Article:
We have a huge barn filled with old, rusty garden implements; broken garden carts that need mending; an old riding mower; dozens of clay pots; tons of firewood; bricks; paving stones; rocks; and sundry other items that may or may not be useful.
I am now the proud owner of too many mason jars to count.
Of course, there is also the reason we call it Five Acre Fruit Farm. The yard features:
8 apple trees
1 pear tree
1 cherry tree
1 peach tree
1 mulberry tree
In addition to black raspberries, Concord grapes, strawberries, and who knows what else?
I felt like I could barely deal with my small suburban yard and the veggie patch. Now I have FIVE+ ACRES and quite a lot of fruit production — not to mention whatever comes back in all those raised beds you see in the above photo. I need to learn to be OK with weeds. I’m also suddenly enthusiastic about bat boxes and thinking about where to install some (near our pond, I suppose).
Sometimes, I think we were insane to buy this house. And sometimes I am excited to think about the new discoveries I will no doubt make on a regular basis.
So, my resolution for 2022 (if you want to call it that) is to enjoy the process of discovering this property. And to write about it here. I never had a specific theme for this blog before. I would just write whatever I felt like writing. But now I feel this blog must be about life here at Five Acre Fruit Farm.
The last time I posted, I was finishing up the gardening season. I had converted the vegetable patch into a pollinator garden, and I was proud of how well it was thriving in a short amount of time.
It’s time to say goodbye to that garden now. And to this suburban house in a typical middle-class subdivision. And it’s entirely possible that the new owners — whoever they are (we haven’t listed this house yet) — will pull up all those plants and return that patch to a vegetable garden. There is little I can do about it.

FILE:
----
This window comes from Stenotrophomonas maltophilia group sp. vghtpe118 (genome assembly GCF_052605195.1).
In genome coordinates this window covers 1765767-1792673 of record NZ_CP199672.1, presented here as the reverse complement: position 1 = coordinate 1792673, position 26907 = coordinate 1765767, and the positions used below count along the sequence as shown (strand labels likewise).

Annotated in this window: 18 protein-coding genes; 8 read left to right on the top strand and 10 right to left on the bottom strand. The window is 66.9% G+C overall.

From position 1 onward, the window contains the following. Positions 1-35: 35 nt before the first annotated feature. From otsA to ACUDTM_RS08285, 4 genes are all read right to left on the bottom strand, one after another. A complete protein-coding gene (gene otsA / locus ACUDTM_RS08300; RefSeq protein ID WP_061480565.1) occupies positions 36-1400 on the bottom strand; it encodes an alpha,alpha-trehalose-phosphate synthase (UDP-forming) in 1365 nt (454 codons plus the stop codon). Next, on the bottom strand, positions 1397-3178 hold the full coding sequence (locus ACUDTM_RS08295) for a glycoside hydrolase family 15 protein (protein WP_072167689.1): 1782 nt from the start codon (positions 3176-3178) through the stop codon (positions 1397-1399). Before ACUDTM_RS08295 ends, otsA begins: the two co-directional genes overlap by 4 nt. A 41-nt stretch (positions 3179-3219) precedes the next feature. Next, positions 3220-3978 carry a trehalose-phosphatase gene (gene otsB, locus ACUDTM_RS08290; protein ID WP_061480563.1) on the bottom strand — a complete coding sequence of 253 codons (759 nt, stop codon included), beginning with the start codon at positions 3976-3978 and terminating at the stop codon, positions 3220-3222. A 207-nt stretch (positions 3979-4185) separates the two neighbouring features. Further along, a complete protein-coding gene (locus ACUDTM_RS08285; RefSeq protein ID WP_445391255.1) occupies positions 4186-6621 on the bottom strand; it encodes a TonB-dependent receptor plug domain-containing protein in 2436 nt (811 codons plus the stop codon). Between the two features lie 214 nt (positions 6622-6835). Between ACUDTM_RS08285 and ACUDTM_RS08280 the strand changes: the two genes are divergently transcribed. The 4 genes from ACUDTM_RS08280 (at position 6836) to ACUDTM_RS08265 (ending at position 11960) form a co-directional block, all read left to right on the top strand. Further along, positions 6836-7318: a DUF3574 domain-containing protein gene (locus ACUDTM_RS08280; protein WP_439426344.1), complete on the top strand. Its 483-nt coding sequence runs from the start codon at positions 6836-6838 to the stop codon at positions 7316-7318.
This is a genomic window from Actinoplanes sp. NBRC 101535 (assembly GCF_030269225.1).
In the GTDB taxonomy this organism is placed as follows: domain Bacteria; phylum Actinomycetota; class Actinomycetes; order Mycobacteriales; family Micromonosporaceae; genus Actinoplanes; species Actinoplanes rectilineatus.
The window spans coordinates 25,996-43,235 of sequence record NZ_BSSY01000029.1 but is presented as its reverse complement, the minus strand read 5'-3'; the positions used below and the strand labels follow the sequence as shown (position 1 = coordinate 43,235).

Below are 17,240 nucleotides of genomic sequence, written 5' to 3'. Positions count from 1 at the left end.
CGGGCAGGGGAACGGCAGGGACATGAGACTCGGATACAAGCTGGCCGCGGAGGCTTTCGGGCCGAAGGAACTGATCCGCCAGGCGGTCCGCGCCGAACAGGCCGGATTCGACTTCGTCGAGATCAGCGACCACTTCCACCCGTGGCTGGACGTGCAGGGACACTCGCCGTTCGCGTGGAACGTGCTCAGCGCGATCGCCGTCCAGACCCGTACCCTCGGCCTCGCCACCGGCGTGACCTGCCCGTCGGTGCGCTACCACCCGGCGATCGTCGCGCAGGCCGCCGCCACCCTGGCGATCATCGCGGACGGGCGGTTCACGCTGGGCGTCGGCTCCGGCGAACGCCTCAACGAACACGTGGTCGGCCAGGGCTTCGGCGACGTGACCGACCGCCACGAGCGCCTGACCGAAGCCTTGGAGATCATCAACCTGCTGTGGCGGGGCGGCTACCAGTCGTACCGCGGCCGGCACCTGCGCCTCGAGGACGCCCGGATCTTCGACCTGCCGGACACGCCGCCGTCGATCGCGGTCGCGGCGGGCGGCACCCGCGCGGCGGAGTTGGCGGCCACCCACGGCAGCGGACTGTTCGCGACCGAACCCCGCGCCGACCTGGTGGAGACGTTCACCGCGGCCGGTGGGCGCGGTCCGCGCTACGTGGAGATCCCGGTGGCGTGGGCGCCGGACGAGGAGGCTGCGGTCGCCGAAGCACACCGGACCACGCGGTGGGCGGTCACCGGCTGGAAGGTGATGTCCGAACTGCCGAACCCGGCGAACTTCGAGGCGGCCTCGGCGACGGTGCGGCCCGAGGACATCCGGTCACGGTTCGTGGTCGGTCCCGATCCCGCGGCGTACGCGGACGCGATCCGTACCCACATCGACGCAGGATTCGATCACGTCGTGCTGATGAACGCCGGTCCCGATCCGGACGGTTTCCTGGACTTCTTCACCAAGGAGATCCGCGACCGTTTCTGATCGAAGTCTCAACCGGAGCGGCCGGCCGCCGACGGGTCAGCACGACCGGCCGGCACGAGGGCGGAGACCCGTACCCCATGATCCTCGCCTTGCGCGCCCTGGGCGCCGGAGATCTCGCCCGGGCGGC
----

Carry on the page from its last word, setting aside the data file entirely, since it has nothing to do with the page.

My husband and I are now under contract on a house in the country (still close enough to the city where commuting is not an issue). A sweet, immaculate little ranch on just over five acres of land.
We crave a slower pace of life … some peace and quiet. And we want room to park our travel-trailer on the property instead of parking it at a storage facility.
I fell in love with the house almost instantly. It’s clearly been well maintained and nicely upgraded. The kitchen is a dream — other than the lack of a dishwasher. That’s one issue we plan to rectify as quickly as possible. The back patio/screened-in porch is the kind of outdoor space I fantasize about. I’ll spend many days looking out over the expansive yard with mature trees. We’ll have a wood-burning fireplace, solar panels on the roof, and a barn for storage. (We’ll add an additional barn to shelter the trailer and our tow vehicle.)
I’m a bit intimidated by the amount of land. I work a full-time job, so I don’t have all the time I would wish to maintain a big garden. There’s already a fair bit of landscaping to maintain (but most of the plants are mature, at least) and a dozen or so raised beds — most of those will have to be dismantled because I do not have the time or need to grow that many vegetables.
We also have at least one apple tree on the property, though I have no idea what variety or if it even produces. Next spring and summer will hold many surprises.
I only plan to bring two plants from my garden at this current house: the lilies originally planted by my grandma many years ago that have been passed around the family. I want one coral and one yellow to plant at the new house. I’ll dig them up this weekend and overwinter them in pots. The rest can stay here.
I am both exhilarated and terrified by this new chapter. And that’s a good thing. I can’t wait to share my experiences here.